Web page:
Be it corruption, food adulteration, social issues or husband-wife relations, Shadi Lal has weaved his comedies around all such topics and excelled with his perfect dialogue deliveries.
Some of his hit dramas were Tratte Buzun, Laash Ghar, Dastar, Out of Date, Zaher, Bi chaddath ni, Tijaratuk Aasan Tareeki, Zalur etc.
He even made a drama loosely inspired from his own department. The comedy was called Local Tax Extra. The drama was so popular that the tickets worth Rs 5 were brought in black at Rs 20. It gave tough competition to cinemas nearby too. In a first Doordarshan brought OB Van and Multi Camera set up to record this drama. It was later repeatedly telecast on TV. The drama ran for 80 shows in theatres alone.
To reach the rehearsals for drama Yi Janam ti Su Janam on time, many a time he had to make excuse at his office. Once running out of idea Shadi Lal bandaged his entire right arm faking an injury. His boss immediately allowed him to leave and were lenient with his late coming. A couple of days later Shadi Lal reached the office, but this time he forgot that he had his fake injury on right arm and instead bandaged his left arm. His boss wondered how has your injury transferred from one arm to another arm overnight. A commotion, excuse and his comedy helped diffuse the situation.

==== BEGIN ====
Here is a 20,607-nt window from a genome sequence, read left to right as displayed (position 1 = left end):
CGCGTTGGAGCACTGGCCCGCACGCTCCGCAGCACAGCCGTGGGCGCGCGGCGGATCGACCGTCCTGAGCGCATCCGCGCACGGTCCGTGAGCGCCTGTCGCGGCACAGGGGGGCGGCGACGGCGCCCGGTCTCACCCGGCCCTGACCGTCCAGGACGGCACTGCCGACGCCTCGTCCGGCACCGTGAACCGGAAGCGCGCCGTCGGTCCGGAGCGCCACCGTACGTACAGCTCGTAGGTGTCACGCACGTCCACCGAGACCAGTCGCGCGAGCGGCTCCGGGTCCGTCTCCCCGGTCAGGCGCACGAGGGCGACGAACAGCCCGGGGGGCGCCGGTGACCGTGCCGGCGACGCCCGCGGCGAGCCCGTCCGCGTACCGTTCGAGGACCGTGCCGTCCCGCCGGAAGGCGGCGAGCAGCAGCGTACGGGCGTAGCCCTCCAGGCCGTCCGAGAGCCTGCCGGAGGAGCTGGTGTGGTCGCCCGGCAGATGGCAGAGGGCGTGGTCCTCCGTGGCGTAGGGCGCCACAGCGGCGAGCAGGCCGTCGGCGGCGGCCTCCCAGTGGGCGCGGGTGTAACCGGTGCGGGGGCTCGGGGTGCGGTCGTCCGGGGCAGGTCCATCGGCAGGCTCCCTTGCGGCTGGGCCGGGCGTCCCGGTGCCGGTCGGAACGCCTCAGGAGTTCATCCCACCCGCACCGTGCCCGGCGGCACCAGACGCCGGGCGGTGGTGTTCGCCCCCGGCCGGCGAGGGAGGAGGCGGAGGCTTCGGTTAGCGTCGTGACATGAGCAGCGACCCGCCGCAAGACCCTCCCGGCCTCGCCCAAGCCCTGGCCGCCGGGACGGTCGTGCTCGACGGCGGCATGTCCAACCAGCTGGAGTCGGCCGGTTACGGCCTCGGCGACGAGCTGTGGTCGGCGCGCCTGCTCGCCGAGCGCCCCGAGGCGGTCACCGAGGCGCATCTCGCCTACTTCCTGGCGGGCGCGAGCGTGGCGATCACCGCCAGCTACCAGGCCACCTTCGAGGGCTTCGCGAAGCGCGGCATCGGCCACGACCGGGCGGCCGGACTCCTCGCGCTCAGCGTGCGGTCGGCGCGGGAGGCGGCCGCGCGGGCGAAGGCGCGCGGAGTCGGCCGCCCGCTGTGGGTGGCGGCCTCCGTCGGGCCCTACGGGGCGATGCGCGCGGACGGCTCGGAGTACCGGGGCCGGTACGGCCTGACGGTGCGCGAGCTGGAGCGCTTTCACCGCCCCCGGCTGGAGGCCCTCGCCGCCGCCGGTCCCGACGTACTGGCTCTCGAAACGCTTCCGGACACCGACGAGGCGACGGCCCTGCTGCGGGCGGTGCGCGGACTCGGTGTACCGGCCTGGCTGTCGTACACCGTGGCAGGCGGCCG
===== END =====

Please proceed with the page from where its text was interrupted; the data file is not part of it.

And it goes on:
He was suspended a number of times and had to give explanation hundreds of times for his absence. Shadi Lal retired in 2012 as Audit Supervisor.
Shadi Lal managed to give hit after hit and he became a darling among people. "I earned love, affection and blessing from all people irrespective of religion, caste or creed," said Shadi Lal. "Strangers would hug, invite me to their homes, old women kiss my forehead and youngster would raise slogans. I feel blessed to have earned such affection."
At one point of time, such was his popularity that it was difficult for him to venture out of his house to go to the market or visit any marriage party. Thousands would flock around him. Sometimes he had to run just to evade thousands of people.
The versatile actor also acted in two serials Gul Gulshan Gulfam and Katha Sagar telecast on national TV. In the later, he rubbed shoulders with veteran actor Om Puri and it was directed by Shyam Benegal.
Asked about whether he thought of moving to Bollywood, Shadi Lal says "it was never in my mind to go there. When I worked with them I didn't find anything new. Secondly, the success I achieved in Kashmir's couldn't be replicated anywhere else."